“Resilient ecosystems on land and in the sea provide ‘stepping stones’ where species can find refuge as they shift their geographic distributions due to climate change. … Management and natural-resource policies that protect intact ecosystems are a tool for adaptation.”
– Oregon Climate Assessment Report
ASHLAND, Oregon – As he treads a footpath in the Bear Creek watershed, John Alexander is telling a story about the riparian zone’s recent restoration when he stops abruptly. “There’s a rail!” he whispers, pointing at a clump of cattails. His visitor whirls to see, but the bird has melted into the vegetation. “Just wait,” he says softly. “It’s coming out the other side!” Seconds later, the long-legged bird slips between the tall dry stalks and vanishes once again. “They’re not called ‘secretive marsh birds’ for nothing,” says Alexander, executive director of the Klamath Bird Observatory. “That’s where the expression, ‘skinny as a rail’ comes from. When you look at them head-on, you can hardly see them.”
The Virginia rail is one of the species Alexander and his fellow ornithologists monitor in the Klamath-Siskiyou bioregion, a biodiversity hot spot straddling the Oregon-California border. Spanning 10 million acres, the region is home to more than 400 resident and migratory avian species, 200 of which breed in the area. Some are abundant (song sparrows, Canada geese). Others are rare or threatened (rosy finches, marbled murrelets).
Oregonians across the state use OSU research to prepare for a changing climate.
Whether common or scarce, each is an important indicator of ecosystem health. That’s why Alexander’s organization is committed to “all-bird” conservation, monitoring clusters or “suites” of species whose habitats mix or overlap. Scientists have discovered that a more accurate ecological picture emerges from monitoring suites of “focal species” rather than monitoring individual species.
“Instead of focusing on how one species responds to management, we take a community-composition approach,” explains Alexander, who collaborates with OSU forest ecologist Matt Betts on modeling projects. “If you put all your eggs in one basket, so to speak, you can miss a lot of confounding factors. By looking at five or six associates, you diversify your understanding of what’s happening on the landscape, whether it’s an oak woodland, an old-growth forest or a wetland.”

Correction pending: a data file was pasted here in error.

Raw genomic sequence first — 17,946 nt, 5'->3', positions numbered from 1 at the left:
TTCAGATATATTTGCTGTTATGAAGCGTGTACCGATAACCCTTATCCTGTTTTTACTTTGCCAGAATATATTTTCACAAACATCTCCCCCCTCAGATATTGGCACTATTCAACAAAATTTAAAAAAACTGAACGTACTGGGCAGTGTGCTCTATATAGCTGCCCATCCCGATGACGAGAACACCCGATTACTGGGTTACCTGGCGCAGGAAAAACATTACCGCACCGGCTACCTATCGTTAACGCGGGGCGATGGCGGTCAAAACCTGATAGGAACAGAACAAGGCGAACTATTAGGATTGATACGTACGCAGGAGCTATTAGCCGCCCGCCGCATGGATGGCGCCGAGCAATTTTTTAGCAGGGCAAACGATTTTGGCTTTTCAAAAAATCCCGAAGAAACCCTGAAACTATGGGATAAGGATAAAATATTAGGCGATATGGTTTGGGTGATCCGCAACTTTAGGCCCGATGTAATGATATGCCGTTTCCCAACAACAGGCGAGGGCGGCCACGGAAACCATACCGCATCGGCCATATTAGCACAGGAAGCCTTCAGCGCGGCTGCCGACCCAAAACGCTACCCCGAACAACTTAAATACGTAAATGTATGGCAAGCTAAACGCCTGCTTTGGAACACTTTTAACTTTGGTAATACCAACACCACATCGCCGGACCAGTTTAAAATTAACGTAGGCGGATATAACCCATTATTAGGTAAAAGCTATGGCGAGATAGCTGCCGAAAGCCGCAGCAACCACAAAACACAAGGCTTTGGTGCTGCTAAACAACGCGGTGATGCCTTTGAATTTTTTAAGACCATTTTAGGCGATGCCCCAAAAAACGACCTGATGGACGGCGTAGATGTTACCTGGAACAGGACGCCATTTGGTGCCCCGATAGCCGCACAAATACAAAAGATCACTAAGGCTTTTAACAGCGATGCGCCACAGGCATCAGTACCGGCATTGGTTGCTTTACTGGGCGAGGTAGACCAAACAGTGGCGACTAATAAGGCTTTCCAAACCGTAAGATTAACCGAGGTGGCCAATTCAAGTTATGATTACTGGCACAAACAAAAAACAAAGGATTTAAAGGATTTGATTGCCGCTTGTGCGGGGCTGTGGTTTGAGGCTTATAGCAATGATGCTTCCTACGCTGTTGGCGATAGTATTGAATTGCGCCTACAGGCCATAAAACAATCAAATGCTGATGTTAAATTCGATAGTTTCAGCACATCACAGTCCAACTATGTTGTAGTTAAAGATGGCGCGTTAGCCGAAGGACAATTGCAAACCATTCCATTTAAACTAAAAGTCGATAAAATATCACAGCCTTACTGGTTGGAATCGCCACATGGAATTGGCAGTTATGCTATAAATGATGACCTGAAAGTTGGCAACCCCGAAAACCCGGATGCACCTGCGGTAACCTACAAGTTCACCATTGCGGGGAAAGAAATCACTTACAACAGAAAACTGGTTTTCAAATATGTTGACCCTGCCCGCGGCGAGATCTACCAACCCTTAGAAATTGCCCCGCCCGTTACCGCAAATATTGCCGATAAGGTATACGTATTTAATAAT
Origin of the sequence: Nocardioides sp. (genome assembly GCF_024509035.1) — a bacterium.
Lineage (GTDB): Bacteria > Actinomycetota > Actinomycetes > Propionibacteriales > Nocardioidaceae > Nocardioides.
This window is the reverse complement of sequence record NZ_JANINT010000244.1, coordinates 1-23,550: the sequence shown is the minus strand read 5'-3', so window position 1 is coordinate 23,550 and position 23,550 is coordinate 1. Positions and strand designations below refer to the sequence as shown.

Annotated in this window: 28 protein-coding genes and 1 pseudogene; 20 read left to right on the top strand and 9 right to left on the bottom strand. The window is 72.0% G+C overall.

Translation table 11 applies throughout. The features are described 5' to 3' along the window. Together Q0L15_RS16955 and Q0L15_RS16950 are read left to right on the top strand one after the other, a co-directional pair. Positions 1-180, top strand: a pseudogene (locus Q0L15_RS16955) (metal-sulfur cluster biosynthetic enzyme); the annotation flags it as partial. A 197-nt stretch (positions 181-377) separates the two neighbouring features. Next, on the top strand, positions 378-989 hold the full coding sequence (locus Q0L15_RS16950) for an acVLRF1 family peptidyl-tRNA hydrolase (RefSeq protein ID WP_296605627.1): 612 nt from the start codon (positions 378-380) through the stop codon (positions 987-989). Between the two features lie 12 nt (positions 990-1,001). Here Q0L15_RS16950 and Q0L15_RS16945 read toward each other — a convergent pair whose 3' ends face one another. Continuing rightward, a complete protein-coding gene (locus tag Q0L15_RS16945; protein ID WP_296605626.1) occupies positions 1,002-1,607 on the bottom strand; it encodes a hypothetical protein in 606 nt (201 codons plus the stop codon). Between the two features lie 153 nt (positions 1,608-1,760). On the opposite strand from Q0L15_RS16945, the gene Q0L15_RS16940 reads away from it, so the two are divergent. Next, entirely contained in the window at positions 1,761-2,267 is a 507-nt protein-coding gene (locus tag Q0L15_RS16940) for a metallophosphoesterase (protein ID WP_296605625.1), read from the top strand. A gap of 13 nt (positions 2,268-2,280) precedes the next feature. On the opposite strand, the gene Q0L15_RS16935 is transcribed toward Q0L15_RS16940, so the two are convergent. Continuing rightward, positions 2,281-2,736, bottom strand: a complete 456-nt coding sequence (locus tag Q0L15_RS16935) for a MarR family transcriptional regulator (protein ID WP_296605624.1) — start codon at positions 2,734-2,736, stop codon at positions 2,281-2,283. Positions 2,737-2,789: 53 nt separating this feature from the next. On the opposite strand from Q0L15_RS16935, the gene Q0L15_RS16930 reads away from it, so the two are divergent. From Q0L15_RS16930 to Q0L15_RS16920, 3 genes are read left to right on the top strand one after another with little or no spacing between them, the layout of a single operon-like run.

A birdcall pierces the wintry air. “Is it a hawk?” a visitor asks Alexander.
“It sounds like a red-tail,” he says. “Then again, Steller’s jays can mimic hawks to scare away competitors.” Looking up, he scans the leafless branches. “There it is!” he points. At that moment, a winged form rises effortlessly above the treetops and disappears into the cold blue sky. “Yep, it’s a red-tail.”
This rich riparian habitat at Bear Creek is both a data source for scientists and a living lab for kids. The Klamath Bird Observatory shares space with the Willow Wind Community Learning Center, an old farmhouse that the local school district now runs as an educational facility.
At the top of a narrow staircase plastered with wildlife posters, Alexander and his colleagues labor in a warren of shoebox-sized offices that belie the scope of their work. To the observatory’s vast collection of bird data, the mother of all variables is soon to be added: climate change. As a partner in a mega-study on North Pacific birds, the Klamath group is working with two other conservation groups — PRBO Conservation Science and the American Bird Observatory — to create computer models of species distribution under three climate scenarios: low, medium and high temperatures for the Northwest. Ecologist Sam Veloz of PRBO drew on OCCRI’s 2010 analysis in the lead-up to the study. “I used the Oregon Climate Assessment Report for background while preparing the grant proposal and for identifying data sets to use for our project,” says Veloz.
Landscapes are holistic. They flow across Earth’s surface, one into another, seamlessly. Boundaries of jurisdiction — county, state, nation — are human artifacts, irrelevant to the foraging, nesting and migrating of birds. Overcoming the artificial lines on the regional map is a main mission of the study’s sponsor, the North Pacific Landscape Conservation Cooperative (one of 22 regional public-private cooperatives in the U.S. Department of Fish and Wildlife). Hosted by the OSU-based Northwest Climate Science Center, the cooperative represents yet another break from tradition in environmental science and management.
By knocking down barriers between the usual silos — government agencies, NGOs, scientists, land managers, tribes, universities — conservation efforts can better address the urgent needs of species and ecosystems. “This partnership is helping to link science and management more tightly,” Alexander says.
The study’s endgame is a tool: an interactive, online program for land managers. It will help them better understand current conditions and also look into possible futures. Alexander calls them “what-if” scenarios.
“It will be a decision-support tool that ties our science directly to their challenges,” says Alexander, who has devoted his career to what he calls the science-management interface. “They will be able to click on any pixel on the regional map and find out the probability that a number of different bird species will be there. It will help them make more informed broad-scale decisions that will benefit birds and people.”
If current predictions are right, bird communities could shift dramatically as temperatures warm. Alexander warns of a potentially massive species re-shuffling that could upset the equilibrium of coexistence. The current project, he hopes, will help mitigate such challenges. “All-bird conservation is something that is going to benefit everybody. Birds are our tool for moving toward healthier landscapes,” says Alexander.